Numbers crunched by the Press Association show that approximately 21,413 staff have been made redundant or seen their role put under threat, with the bulk of them working for well known high street chains.
Since January Toys R Us and Maplin have filed for administration, while fashion retailers such as New Look and Select have embarked on radical store closure programmes.
Only last week, Bargain Booze owner Conviviality said it plans to call in administrators within the next 10 days, putting 2,600 jobs at risk.
Retailers have been hammered by Brexit-fuelled inflation, soaring business rates and falling consumer confidence, but experts also point to structural changes in the sector.
Duncan Brewer, partner at consultancy Oliver Wyman, said: "What we're seeing play out is a mixture of different things.
"Cost is one of the biggest pressures out there. The devaluation of sterling, increased labour costs and business rates will be having an effect.
"The high cost operating model businesses that are not offering customers what they want are being squeezed by better quality, or lower-cost rivals that are.
"We're also seeing a move towards improvements in productivity, with some businesses positioning themselves for the future, which will leave others less able to compete."
Supermarket giants have also made swingeing cuts to shop floor staff, with Morrisons, Sainsbury's and Tesco axing 5,200 roles between them.
Mr Brewer added that the sector's future prospects are dependent on consumer confidence, which has tanked since the Brexit vote.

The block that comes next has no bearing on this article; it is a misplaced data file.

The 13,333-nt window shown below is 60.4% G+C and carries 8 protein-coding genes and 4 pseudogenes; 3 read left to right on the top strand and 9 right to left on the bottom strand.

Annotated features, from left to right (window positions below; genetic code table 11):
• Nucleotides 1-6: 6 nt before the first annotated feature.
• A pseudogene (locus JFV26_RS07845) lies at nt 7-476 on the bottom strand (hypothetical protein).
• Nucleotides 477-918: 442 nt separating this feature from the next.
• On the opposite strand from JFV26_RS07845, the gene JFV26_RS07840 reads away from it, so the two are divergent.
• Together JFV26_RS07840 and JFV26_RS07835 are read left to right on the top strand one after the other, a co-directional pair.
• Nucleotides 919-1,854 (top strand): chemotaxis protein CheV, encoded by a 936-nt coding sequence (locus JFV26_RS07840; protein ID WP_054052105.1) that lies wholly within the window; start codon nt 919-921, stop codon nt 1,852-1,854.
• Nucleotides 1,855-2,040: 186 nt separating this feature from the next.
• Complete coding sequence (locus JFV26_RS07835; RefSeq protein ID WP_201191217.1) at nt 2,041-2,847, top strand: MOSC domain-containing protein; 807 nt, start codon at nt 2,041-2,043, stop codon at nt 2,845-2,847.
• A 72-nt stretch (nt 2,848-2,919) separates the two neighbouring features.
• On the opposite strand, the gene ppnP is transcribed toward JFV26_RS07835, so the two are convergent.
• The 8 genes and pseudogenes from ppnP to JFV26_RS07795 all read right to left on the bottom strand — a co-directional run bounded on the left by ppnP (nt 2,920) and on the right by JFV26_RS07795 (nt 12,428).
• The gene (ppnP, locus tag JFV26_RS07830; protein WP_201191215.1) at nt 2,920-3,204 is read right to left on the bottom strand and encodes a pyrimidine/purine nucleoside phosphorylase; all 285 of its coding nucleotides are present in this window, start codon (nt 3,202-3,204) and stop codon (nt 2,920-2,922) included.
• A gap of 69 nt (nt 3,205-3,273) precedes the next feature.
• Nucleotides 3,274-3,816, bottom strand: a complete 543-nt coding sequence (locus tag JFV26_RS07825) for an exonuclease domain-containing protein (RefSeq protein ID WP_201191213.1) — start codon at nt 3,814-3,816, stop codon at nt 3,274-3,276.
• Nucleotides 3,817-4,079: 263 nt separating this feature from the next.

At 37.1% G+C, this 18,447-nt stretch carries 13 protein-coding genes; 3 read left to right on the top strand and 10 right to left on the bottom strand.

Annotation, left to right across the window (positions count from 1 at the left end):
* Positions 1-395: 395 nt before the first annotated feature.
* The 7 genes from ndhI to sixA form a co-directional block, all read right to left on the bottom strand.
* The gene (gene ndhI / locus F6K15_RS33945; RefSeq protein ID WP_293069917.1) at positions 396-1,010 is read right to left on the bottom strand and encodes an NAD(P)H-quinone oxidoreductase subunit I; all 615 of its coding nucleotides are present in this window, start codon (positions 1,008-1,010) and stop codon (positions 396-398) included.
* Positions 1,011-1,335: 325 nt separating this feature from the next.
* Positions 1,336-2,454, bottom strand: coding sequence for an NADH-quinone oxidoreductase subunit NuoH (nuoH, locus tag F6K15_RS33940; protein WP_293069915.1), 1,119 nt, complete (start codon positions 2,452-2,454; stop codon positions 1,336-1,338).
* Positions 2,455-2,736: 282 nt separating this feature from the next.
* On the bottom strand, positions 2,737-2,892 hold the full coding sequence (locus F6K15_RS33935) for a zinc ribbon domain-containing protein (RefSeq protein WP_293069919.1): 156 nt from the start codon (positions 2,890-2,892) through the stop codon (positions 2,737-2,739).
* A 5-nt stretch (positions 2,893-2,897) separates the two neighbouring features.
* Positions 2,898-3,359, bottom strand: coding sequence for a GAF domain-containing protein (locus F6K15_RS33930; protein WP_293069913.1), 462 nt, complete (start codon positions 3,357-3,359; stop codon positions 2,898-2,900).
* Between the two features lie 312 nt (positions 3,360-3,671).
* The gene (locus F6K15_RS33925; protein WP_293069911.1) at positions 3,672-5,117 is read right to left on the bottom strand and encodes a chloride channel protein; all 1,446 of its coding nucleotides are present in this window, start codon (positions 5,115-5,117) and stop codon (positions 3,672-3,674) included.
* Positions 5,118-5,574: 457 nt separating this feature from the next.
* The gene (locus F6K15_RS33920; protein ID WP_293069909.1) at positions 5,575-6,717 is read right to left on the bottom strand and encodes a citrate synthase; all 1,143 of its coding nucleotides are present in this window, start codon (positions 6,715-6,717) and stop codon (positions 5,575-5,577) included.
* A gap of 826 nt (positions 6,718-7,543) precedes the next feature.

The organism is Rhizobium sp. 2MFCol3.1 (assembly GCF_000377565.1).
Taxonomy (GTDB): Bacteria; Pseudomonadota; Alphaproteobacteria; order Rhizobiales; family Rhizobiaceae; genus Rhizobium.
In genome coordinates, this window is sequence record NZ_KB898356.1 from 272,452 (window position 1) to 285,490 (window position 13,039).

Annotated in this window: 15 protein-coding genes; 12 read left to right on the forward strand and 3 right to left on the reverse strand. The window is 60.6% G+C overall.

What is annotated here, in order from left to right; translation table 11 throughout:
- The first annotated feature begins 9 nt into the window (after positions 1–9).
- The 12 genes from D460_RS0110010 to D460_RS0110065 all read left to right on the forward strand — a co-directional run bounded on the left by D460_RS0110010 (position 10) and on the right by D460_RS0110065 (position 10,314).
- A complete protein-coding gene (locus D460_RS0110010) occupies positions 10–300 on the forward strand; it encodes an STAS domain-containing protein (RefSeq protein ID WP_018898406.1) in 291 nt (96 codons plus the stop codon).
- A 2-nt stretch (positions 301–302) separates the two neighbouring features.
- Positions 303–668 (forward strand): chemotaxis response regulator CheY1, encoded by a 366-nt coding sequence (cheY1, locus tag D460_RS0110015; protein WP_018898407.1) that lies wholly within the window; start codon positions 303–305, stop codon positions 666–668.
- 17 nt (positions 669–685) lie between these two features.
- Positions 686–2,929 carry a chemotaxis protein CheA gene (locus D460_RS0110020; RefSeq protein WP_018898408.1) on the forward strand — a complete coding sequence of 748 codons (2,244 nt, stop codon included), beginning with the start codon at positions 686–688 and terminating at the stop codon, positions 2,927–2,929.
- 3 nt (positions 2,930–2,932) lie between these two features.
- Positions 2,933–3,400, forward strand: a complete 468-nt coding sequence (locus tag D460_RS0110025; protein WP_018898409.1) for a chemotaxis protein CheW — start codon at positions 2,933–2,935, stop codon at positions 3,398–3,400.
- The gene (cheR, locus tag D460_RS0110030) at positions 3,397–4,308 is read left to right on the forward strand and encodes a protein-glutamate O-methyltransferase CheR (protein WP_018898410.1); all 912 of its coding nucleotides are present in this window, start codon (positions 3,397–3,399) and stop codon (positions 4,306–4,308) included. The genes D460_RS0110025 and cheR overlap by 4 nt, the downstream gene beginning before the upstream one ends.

Elsewhere, the collapse of outsourcer Carillion has so far resulted in over 1,700 job losses, with more pain expected.
British Gas owner Centrica has recently announced it will axe 4,000 roles over the next three years under a ramped-up efficiency programme.
Compounding the misery was the closure of Norwich's iconic Colman's mustard factory, which saw 113 workers culled and was followed by drinks giant Coca-Cola shutting sites in Milton Keynes and Northampton.
Unions have placed the blame for the dire figures firmly at the feet of the Government, blaming Theresa May's Conservative party for economic mismanagement.
Tim Roache, general secretary of the GMB union, said: "A strong economy doesn't see job losses like this. It's time to invest in British industry and put forward a plan for real jobs, that pay a decent wage.
"It's not rocket science, but such a level of common sense seems to be escaping ministers, who are busy concentrating on backbench Brexit squabbles, and not sorting out the economy.
"And when the Government does try to tackle industry issues, it fails to include any voice for workers, giving the impression that their views aren't legitimate despite working at the coal face in British industries."